Process 4, process 5 and process 6 are background processes which are substantially transparent to a user. For example, process 4 may be a print-server, which controls all printing processes from any other process, process 5 might be a screen-saver, which turns the display screen blank when the system has been unused for a period of time (for example, ten minutes), and process 6 might be an email system for receiving incoming email. Under normal circumstances, these processes do not require user interaction, and are transparent to the user, apart from maybe providing an ‘icon’ representing each process. However, typically, user-configurable interfaces are provided to enable the user to interact with the processes for configuration purposes, for example, to change the screen-saver time period.
In the present embodiment, process 7, which is substantially a background process, controls call divert. The process is a software routine written, for example, in the Visual C++ (version 1.51, 16-bit) programming language, running under Windows NT version 4.0.
A simple flow diagram representing process 7 is shown in FIG. 3. In step 300, a timer is reset to zero. In step 310, a check is carried out to determine whether user interaction with the computer system 160, for example via detection of keyboard or mouse activity, has occurred since the timer was reset.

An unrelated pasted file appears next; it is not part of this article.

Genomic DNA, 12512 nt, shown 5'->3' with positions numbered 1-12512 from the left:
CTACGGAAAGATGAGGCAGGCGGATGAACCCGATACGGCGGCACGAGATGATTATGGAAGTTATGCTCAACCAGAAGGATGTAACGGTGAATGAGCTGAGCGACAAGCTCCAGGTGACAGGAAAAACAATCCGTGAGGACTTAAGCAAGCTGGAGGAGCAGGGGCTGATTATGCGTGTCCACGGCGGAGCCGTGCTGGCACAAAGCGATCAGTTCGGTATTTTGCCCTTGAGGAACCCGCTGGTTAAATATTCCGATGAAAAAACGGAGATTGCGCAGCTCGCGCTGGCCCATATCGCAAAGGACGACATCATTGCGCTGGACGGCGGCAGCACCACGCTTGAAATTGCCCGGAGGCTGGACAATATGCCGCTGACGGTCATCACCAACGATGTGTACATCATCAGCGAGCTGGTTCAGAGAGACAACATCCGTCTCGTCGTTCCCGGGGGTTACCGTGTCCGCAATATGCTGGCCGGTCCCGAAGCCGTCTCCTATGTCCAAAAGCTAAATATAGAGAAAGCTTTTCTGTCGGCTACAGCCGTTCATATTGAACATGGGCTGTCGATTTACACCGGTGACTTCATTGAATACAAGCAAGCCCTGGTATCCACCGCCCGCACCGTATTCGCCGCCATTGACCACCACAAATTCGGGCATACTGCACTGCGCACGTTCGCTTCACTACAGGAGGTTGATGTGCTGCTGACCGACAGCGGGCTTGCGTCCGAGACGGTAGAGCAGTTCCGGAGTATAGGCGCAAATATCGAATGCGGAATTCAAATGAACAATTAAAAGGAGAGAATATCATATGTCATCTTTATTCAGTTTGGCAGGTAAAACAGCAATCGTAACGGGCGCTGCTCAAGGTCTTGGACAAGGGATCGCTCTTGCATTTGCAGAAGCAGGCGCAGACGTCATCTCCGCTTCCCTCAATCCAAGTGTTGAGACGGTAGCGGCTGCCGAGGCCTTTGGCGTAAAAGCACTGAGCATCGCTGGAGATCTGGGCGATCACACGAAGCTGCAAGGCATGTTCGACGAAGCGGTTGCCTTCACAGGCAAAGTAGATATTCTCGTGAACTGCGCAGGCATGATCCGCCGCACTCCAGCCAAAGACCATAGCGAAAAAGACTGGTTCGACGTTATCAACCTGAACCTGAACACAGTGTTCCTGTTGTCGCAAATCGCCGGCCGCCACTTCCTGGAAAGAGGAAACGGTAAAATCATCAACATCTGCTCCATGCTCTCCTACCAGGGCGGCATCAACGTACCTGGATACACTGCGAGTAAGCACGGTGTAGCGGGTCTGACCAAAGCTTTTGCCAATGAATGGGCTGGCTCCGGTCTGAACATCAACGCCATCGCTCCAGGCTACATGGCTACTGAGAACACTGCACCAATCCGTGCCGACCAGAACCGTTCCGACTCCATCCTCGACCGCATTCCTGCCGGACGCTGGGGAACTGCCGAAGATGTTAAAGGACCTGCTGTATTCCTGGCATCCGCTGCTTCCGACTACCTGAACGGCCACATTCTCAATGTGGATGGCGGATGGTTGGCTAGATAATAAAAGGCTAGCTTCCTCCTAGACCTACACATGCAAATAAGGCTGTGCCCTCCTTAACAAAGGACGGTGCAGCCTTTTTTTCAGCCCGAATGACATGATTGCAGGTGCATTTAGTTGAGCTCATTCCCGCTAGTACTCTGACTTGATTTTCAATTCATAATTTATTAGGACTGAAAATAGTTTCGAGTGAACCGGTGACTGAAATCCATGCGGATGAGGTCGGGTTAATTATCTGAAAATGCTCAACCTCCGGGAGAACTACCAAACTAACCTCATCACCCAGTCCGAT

If an interaction has occurred, then the process branches back and the timer is reset again, in step 300. If no user interaction is detected then in step 320 the value of the timer is compared with a predetermined value x. If the time is not greater than the value x (for example 2 minutes) then the process branches back and in doing so, in step 330, the timer value is incremented. In this embodiment, the timer values are incremented in line with the computer system clock.
If the counter time is greater than the value x, then a signal is provided to indicate to the next process, process 8, that call divert should be initiated, in step 340.
Process 8, for initiating call divert, will now be described with reference to FIG. 4. According to FIG. 4, the process awaits a signal from process 7 to initiate call divert, in step 400. When a signal is received, the process issues a command, in step 410, to the modem 170 to seize the telephone line. Then, in step 420, the modem is commanded to dial the code appropriate to initiate call divert, for example “*21*1234567#”. Then, in step 430, the modem is commanded to drop the telephone line. In this embodiment, the number to divert to, 1234567, is that of the remote, mobile telephone 150. Finally, in step 440, process 8 signals to process 7 that the operation has been completed.
In addition to the processes described above, when the computer 161 has been idle for a time longer than x and call divert has been initiated accordingly, a further process is arranged to remove call divert as soon as the user interacts with the computer 161 by, for example, typing at the keyboard 162 or moving the mouse 164.